Newsgistblog

Saturday, 4 June 2016

US President Barack Obama Pays Tribute To Muhammad Ali

President Barack Obama paid tribute to Muhammad Ali on Saturday, praising the boxing great’s lasting contribution to American society.
Three-time heavyweight champion Ali died late on Friday night after being admitted to a Phoenix hospital on Thursday night with a respiratory problem.


Ali’s stunning upset win over then-heavyweight champion Sonny Liston in 1964 turned him into a household name worldwide. He then famously defeated George Foreman in the Rumble in the Jungle in Kinshasa and Joe Frazier in theThrilla in Manila in The Philippines. In total Ali made 19 successful title defences during his career.

But his principled stance and refusal to fight in the Vietnam War – which saw him arrested and later suspended from boxing – made the flamboyant fighter a hero to the masses, and Obama says Ali became “a powerful force for peace and reconciliation around the world”.
“Muhammad Ali was the greatest – period,” read a joint statement from the President and the First Lady.

“If you just asked him, he’d tell you. He’d tell you he was the double greatest; that he’d ‘handcuffed lightning, thrown thunder into jail’.
“In my private study, just off the Oval Office, I keep a pair of his gloves on display, just under that iconic photograph of him – the young champ, just 22 years old, roaring like a lion over a fallen Sonny Liston.

Ali fought George Foreman in one of the most famous bouts in boxing history
Ali fought George Foreman in one of the most famous bouts in boxing history
“I was too young when it was taken to understand who he was – still Cassius Clay, already an Olympic Gold Medal winner, yet to set out on a spiritual journey that would lead him to his Muslim faith, exile him at the peak of his power, and set the stage for his return to greatness with a name as familiar to the downtrodden in the slums of Southeast Asia and the villages of Africa as it was to cheering crowds in Madison Square Garden.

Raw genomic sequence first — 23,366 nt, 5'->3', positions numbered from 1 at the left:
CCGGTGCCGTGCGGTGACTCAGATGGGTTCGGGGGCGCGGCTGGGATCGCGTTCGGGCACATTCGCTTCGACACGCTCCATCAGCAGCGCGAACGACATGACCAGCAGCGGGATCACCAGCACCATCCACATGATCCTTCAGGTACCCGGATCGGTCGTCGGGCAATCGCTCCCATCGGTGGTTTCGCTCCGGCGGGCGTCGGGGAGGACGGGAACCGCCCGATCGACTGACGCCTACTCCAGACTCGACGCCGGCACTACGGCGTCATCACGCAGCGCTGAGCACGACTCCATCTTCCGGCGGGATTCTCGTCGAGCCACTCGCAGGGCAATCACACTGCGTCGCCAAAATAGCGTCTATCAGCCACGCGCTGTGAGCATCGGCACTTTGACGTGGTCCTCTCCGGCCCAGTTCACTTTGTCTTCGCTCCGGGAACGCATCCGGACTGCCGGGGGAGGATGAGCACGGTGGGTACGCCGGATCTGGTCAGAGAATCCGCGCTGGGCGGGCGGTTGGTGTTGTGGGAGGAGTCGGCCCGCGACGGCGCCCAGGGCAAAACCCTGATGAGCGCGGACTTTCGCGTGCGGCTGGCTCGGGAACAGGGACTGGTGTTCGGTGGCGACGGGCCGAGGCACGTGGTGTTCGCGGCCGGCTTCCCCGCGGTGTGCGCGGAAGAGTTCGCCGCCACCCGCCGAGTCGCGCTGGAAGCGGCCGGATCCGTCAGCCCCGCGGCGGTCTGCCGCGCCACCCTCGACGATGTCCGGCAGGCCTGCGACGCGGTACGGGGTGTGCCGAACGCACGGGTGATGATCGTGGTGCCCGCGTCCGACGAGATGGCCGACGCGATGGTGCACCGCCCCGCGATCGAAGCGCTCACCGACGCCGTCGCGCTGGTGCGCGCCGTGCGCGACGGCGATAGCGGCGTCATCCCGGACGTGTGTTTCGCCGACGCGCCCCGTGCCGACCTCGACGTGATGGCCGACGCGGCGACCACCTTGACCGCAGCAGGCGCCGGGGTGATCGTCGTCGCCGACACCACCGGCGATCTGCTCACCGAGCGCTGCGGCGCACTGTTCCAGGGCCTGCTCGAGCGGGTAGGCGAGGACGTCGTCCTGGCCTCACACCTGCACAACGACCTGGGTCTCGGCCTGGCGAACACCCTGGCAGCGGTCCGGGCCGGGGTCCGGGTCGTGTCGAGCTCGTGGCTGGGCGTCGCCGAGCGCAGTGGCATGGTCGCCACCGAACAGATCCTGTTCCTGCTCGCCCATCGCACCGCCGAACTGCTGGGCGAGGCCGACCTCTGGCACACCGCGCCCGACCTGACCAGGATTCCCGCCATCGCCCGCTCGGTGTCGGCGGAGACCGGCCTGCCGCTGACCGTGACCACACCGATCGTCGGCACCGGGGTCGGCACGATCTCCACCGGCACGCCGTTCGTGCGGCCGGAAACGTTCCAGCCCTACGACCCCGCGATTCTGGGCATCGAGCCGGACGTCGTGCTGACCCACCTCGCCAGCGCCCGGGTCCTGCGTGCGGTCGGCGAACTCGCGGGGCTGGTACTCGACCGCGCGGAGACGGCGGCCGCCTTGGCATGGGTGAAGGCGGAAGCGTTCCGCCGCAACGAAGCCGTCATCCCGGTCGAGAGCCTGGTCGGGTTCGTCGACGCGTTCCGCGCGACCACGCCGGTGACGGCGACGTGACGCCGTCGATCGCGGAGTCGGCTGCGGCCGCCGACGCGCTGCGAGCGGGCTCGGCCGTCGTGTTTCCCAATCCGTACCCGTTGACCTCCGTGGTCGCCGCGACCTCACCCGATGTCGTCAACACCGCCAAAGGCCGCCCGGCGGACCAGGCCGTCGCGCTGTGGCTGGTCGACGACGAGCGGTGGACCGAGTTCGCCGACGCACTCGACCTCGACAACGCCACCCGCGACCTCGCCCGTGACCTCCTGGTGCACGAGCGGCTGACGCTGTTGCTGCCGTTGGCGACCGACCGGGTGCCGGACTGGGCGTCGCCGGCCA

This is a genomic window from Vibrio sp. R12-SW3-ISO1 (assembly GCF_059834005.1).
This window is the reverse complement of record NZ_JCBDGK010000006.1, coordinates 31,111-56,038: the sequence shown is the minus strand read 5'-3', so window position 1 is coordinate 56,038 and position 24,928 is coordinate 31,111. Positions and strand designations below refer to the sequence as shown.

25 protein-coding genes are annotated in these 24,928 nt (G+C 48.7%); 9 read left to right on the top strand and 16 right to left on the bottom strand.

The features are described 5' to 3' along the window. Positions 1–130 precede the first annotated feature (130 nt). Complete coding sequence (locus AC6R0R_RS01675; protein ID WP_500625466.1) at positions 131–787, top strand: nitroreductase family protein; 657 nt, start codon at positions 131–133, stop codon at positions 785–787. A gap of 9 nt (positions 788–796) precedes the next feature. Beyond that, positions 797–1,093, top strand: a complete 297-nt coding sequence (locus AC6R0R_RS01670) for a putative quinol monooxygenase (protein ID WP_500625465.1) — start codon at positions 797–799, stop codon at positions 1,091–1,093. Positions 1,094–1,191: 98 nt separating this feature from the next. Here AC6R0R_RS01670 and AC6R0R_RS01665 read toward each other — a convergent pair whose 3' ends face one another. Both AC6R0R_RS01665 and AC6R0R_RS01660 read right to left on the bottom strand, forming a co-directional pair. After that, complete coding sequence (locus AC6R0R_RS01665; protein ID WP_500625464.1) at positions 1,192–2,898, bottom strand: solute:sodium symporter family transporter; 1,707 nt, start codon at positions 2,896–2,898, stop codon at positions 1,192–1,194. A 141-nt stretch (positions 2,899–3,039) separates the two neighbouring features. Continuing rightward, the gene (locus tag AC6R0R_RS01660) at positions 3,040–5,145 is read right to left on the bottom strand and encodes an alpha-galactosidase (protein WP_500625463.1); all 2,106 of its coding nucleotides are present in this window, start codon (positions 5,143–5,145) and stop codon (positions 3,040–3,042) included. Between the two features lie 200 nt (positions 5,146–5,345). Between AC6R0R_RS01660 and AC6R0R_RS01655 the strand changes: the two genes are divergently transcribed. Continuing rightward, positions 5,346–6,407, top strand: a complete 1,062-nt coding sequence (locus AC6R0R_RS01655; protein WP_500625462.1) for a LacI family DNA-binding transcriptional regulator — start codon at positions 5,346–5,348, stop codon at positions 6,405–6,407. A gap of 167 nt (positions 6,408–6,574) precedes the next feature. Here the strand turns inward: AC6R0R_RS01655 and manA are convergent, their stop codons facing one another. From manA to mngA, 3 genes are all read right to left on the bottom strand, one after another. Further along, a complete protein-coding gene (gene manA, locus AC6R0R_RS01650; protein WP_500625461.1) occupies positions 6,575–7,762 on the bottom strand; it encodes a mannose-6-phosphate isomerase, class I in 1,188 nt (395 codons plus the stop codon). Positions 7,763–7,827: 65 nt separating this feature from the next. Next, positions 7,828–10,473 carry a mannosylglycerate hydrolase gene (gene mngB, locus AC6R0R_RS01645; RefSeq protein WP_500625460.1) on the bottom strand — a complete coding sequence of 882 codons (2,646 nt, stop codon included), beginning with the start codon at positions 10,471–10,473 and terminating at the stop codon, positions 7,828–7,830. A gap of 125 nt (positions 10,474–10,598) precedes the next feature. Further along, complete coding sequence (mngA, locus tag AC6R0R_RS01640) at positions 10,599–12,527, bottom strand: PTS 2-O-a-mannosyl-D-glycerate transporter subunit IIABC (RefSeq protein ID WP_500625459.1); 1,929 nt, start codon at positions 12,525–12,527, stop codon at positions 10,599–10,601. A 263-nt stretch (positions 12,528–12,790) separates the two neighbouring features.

“I am America, he once declared. ‘I am the part you won’t recognise. But get used to me – black, confident, cocky; my name, not yours; my religion, not yours; my goals, my own. Get used to me’.
“That’s the Ali I came to know as I came of age – not just as skilled a poet on the mic as he was a fighter in the ring, but a man who fought for what was right. A man who fought for us. He stood with (Dr. Martin Luther) King and Mandela; stood up when it was hard; spoke out when others wouldn’t.
“His fight outside the ring would cost him his title and his public standing. It would earn him enemies on the left and the right, make him reviled, and nearly send him to jail. But Ali stood his ground. And his victory helped us get used to the America we recognise today.

“He wasn’t perfect, of course. For all his magic in the ring, he could be careless with his words, and full of contradictions as his faith evolved. But his wonderful, infectious, even innocent spirit ultimately won him more fans than foes – maybe because in him, we hoped to see something of ourselves.

“Later, as his physical powers ebbed, he became an even more powerful force for peace and reconciliation around the world.
Ali 'was a man who fought for us,' says Obama

“We saw a man who said he was so mean he’d make medicine sick reveal a soft spot, visiting children with illness and disability around the world, telling them they, too, could become the greatest.

“We watched a hero light a torch, and fight his greatest fight of all on the world stage once again; a battle against the disease that ravaged his body, but couldn’t take the spark from his eyes.
“Muhammad Ali shook up the world. And the world is better for it. We are all better for it. Michelle and I send our deepest condolences to his family, and we pray that the greatest fighter of them all finally rests in peace.”